The Show Must Go On. Piano Competitions During a Pandemic.


Siqian Li in rehearsal at St James’s Church, Bayswater.

Even during a pandemic, one of the world’s premier piano competitions continues. The contestants who have come through for the 2021 Arthur Rubinstein International Piano Master Competition can be seen here:

The final rounds take place in live concert at Tel Aviv between 29th April-3rd May this year.

It is an early March evening and I have come to see one of those contestants, pianist, Siqian Li, rehearse her Tel Aviv programme in St James’s Church in Bayswater. To go through Stage 1 and 2, she will have to perform remotely from a studio in London. Other locations on offer: Beijing, Potsdam, New York or Tel Aviv. 

The handsome grand piano is in position, up on a raised stage. I sit down in a pew, a couple of rows back, and quickly glance at her programme. Chopin, Scriabin, Rachmaninov, Liszt, Mozart Variations as a little digestif,and some contemporary works to really test the pianist’s powers of interpretation.

She starts with a completely new work by Yoram Meyouhaus. Toccata Caprice is a compulsory piece for the 2021 contest. Highly rhythmic, it demands not only great strength and stamina but incredible dexterity. Siqian gives a polished performance as I would expect her to. She is down to the last thirty-five players in the world after all. On the competition website, you can see the pedigree of those who had made it thus far. There is so much talent on display and I think of all the hoops these artists have had to jump through to make Tel Aviv.

Twenty-eight-year-old Siqian has spent the last three months practising intensively. Her teacher has been guiding her online, and, as you can imagine, the two have gone through the scores with a fine toothcomb. What has made the task all the harder, is that Siqian has had to find a concert piano to practise on, which is well-nigh impossible in a time of pandemic! The Royal College of Music practice rooms have been closed throughout lockdown. If St James’s Church hadn’t extended its hand, (it is well known as a concert venue for young musicians), Siqian would have been stuck. And what is more, it is around the corner from where she lives. As she can only play at night this is a happy coincidence.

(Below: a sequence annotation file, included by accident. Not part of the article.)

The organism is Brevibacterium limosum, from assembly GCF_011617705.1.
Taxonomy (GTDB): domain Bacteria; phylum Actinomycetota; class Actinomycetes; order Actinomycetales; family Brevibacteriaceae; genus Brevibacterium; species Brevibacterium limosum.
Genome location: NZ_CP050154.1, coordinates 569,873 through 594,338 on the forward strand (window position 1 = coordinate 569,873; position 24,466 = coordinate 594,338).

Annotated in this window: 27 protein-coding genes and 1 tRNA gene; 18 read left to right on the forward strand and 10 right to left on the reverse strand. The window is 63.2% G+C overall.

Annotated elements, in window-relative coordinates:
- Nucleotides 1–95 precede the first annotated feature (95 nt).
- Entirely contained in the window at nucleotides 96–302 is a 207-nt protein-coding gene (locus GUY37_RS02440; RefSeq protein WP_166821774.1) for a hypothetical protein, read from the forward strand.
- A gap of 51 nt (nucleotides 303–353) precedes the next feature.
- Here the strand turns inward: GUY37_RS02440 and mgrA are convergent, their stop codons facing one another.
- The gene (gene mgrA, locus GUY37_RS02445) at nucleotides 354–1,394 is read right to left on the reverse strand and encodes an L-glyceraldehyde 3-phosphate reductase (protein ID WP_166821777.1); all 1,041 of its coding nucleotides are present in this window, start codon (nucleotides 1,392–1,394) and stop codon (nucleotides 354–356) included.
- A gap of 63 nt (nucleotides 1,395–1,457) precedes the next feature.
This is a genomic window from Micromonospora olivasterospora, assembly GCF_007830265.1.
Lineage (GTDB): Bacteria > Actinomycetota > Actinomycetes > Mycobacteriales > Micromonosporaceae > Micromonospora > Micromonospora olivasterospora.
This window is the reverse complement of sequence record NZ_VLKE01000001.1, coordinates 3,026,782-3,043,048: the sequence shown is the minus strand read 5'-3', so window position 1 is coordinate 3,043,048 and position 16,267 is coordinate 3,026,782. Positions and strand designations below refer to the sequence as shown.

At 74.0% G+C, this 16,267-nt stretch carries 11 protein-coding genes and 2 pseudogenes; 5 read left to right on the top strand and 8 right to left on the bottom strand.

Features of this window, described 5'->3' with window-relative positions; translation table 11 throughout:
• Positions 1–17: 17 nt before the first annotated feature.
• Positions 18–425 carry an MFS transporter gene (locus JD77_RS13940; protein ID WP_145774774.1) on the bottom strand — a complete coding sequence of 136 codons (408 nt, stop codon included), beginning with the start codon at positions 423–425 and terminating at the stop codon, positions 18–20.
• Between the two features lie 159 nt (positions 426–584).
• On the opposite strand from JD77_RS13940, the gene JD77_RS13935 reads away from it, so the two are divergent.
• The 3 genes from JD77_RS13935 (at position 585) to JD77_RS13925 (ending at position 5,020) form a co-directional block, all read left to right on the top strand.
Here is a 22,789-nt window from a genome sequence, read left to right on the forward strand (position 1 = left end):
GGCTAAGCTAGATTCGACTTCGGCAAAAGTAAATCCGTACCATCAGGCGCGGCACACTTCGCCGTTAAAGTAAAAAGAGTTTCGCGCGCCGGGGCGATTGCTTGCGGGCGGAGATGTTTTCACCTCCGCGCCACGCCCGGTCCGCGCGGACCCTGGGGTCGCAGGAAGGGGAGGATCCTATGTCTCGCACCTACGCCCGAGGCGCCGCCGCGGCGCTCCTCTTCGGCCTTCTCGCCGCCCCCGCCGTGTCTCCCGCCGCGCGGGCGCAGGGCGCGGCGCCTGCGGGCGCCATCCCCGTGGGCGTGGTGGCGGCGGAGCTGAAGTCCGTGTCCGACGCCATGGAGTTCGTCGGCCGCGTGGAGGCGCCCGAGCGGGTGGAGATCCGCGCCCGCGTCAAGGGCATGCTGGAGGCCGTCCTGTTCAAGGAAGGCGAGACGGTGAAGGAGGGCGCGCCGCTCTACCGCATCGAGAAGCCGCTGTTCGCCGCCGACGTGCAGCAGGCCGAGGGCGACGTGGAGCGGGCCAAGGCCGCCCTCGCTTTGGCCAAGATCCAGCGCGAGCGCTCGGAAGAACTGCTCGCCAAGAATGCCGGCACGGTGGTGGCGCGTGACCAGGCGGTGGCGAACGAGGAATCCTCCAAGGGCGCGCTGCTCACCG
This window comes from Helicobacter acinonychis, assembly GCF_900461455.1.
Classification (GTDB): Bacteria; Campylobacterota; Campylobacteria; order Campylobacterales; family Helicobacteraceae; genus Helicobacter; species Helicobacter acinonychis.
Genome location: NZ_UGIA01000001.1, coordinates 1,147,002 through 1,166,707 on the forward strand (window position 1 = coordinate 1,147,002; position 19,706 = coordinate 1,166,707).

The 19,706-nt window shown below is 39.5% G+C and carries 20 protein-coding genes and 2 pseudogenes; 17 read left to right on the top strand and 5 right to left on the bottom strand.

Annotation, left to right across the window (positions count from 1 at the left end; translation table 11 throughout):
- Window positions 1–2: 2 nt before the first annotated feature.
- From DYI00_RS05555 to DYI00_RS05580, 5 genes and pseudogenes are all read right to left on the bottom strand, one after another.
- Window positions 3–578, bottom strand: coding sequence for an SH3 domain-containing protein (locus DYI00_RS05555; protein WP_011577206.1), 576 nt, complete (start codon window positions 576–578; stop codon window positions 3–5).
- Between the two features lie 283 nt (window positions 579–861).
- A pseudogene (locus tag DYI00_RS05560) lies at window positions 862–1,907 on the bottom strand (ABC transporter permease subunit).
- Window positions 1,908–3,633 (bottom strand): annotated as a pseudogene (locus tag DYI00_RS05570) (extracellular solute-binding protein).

After a brief pause, Siqian starts to play her signature piece, Scriabin’s Fantasy Op 28. I have seen her play it online. It is that performance and others that have brought me here tonight. The brooding opening is just gorgeous. So Russian, and Russian repertoire suits her temperament. I am swept up with the swirling energy of the piece. I wonder at the physical and mental stamina required to play it (largely fuelled by dark chocolate in Siqian’s case!) And this is just one work. She has seven to perform. 

I get up to applaud her Scriabin.  The excitement she has brought to the piece has my heart racing and it takes a moment to slow. 

Siqian is shaking her head, however. She rushes over to her music and points to the score. Didn’t you notice my mistake?’

I hadn’t.

She pauses her laptop and I-phone recording the performance and flops down on the front pew.

I try to reassure her from a few feet away. We live in an age of pristine musical recordings. Perfectionism – the bane of the soloist’s life.

She returns to complete the rest of her concert programme: Chopin Rondo, some beautifully executed Bagatelles by Carl Vine and Rachmaninov’s Preludes. Oh – and Liszt’s demanding Rhapsody No.2.

This time Siqian runs through the programme with more awareness. She got a little too emotional with the Scriabin. It often happens with professional pianists. When she reaches the Rachmaninov Preludes, she is on the home run, and here I realise that this is the work I have come for tonight. If I were judge, I would crown her right now!

If Siqian gets to the finals, she performs with orchestra and chamber ensemble in Tel Aviv and all will be televised. The earlier rounds will be aired online for the whole world to take notice. Siqian has quite a few piano competitions under her belt. She was semi-finalist at the Leeds International Piano Competition in 2018 and before the pandemic hit, she had collected quite a few prizes the world over.

At my time of writing, Siqian is recording in a studio in Greenwich. Only one take is allowed. You can imagine the tension. I wish her and the other contestants well.


Arthur Rubinstein International Piano Master Competition

Siqian Li in her ‘Meet the Artist’ Interview

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